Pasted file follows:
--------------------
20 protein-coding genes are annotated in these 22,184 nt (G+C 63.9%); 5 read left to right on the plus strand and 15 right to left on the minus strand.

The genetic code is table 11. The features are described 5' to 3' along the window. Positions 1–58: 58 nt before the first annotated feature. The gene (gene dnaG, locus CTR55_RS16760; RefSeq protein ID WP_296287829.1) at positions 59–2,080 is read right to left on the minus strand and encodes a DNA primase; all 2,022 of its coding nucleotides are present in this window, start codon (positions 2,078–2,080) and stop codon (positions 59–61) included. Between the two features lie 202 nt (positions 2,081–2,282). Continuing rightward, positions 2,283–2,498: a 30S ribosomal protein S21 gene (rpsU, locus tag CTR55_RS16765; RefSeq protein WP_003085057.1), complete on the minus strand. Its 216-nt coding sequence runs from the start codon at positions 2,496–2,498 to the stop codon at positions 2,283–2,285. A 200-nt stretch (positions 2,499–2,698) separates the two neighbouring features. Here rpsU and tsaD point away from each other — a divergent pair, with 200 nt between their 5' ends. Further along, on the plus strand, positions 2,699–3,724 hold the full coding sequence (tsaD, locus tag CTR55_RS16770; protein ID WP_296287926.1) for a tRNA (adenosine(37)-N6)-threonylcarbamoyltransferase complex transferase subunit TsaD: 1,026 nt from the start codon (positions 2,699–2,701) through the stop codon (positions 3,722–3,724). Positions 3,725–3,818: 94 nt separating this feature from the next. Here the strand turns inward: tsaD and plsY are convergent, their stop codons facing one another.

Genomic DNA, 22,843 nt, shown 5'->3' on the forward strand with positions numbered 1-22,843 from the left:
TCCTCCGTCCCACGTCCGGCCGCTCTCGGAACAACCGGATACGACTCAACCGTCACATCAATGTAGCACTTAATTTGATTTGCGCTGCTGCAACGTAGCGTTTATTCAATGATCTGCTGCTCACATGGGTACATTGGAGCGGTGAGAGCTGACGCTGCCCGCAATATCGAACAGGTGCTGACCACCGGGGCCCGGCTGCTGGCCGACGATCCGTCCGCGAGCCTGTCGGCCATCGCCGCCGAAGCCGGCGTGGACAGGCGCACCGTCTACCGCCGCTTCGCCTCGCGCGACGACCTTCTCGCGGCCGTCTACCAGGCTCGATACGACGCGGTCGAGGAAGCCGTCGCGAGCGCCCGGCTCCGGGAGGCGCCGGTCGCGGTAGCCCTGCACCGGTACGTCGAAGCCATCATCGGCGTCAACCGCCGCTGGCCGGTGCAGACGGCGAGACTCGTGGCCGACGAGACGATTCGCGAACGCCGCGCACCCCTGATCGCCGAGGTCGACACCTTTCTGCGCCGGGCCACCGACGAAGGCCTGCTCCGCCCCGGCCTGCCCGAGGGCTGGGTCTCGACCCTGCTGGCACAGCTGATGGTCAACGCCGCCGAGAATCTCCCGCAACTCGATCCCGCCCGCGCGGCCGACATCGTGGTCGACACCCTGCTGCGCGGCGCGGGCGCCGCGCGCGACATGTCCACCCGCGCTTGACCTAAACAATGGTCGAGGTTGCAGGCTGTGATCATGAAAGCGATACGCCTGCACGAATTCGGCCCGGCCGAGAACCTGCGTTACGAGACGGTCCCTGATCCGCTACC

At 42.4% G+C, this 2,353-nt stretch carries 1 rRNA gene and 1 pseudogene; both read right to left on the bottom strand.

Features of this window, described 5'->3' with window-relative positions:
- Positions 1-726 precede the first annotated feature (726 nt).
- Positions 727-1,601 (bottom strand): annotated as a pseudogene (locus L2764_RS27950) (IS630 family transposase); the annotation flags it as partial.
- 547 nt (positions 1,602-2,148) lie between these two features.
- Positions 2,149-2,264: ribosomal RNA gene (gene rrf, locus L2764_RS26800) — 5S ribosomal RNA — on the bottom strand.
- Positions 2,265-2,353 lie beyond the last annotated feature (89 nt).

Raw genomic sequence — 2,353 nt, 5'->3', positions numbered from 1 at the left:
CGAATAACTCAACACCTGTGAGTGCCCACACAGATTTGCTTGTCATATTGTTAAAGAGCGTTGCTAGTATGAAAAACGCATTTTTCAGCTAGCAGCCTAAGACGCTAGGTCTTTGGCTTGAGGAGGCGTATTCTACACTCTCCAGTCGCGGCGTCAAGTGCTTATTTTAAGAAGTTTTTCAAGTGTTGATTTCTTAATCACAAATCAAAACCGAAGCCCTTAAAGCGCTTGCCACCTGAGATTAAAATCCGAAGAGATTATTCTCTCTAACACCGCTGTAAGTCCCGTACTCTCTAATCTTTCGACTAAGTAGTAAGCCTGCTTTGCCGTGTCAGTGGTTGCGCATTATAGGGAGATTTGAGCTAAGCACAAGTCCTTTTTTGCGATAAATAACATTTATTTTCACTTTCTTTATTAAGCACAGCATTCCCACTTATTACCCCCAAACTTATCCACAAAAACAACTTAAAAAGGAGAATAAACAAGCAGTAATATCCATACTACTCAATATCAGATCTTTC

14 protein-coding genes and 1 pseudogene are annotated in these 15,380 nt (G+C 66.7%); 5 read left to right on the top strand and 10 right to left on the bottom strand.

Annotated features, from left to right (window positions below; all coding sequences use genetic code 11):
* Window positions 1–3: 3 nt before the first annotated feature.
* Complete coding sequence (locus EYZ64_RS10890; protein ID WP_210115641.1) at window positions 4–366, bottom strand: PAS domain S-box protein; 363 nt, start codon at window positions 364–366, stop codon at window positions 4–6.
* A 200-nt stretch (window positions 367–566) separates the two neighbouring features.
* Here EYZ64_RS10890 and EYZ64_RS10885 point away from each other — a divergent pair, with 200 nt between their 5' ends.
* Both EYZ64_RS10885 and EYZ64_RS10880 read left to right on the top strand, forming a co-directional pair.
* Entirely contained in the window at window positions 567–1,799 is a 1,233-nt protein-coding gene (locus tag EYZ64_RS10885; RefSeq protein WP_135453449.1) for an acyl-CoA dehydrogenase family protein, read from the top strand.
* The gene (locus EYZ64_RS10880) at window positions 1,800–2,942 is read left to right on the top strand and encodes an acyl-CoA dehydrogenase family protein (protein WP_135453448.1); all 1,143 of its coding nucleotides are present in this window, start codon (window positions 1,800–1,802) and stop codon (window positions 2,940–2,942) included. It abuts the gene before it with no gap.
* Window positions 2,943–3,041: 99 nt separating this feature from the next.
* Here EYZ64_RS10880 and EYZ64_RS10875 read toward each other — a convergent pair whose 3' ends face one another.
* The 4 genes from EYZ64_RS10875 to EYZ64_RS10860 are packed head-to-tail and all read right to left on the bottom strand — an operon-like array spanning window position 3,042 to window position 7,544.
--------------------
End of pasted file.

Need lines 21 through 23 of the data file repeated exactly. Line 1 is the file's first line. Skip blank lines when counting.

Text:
* Entirely contained in the window at window positions 567–1,799 is a 1,233-nt protein-coding gene (locus tag EYZ64_RS10885; RefSeq protein WP_135453449.1) for an acyl-CoA dehydrogenase family protein, read from the top strand.
* The gene (locus EYZ64_RS10880) at window positions 1,800–2,942 is read left to right on the top strand and encodes an acyl-CoA dehydrogenase family protein (protein WP_135453448.1); all 1,143 of its coding nucleotides are present in this window, start codon (window positions 1,800–1,802) and stop codon (window positions 2,940–2,942) included. It abuts the gene before it with no gap.
* Window positions 2,943–3,041: 99 nt separating this feature from the next.